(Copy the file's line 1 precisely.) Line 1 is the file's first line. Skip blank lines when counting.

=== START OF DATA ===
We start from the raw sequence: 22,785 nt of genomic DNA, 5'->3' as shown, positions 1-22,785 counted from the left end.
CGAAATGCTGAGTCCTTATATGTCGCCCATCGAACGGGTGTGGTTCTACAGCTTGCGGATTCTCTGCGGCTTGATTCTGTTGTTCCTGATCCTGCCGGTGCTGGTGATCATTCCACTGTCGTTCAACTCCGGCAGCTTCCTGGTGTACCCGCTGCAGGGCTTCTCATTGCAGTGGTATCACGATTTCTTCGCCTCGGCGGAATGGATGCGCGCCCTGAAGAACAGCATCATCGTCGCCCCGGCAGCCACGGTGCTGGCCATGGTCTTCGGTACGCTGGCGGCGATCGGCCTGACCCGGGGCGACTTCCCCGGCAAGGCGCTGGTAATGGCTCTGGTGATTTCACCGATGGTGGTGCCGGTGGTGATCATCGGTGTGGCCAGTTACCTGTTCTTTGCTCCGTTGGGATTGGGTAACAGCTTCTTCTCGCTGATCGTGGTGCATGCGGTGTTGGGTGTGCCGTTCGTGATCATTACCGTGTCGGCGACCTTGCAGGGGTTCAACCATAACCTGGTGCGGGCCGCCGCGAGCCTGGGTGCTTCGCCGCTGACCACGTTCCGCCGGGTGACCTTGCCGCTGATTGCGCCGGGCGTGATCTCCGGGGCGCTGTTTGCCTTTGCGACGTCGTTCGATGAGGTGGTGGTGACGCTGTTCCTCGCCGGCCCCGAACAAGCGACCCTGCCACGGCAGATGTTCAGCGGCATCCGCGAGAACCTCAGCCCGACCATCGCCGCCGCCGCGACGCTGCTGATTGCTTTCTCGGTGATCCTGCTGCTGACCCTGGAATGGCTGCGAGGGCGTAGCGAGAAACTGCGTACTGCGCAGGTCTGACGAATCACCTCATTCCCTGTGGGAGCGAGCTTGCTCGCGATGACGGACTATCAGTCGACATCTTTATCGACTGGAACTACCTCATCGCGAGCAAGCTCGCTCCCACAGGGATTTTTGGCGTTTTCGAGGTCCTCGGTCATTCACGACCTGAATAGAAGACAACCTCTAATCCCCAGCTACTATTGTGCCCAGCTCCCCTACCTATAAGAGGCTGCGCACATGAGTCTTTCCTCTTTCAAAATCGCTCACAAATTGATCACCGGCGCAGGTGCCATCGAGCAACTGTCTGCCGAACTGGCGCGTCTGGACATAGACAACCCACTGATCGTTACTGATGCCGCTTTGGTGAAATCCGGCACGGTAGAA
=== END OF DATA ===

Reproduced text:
We start from the raw sequence: 22,785 nt of genomic DNA, 5'->3' as shown, positions 1-22,785 counted from the left end.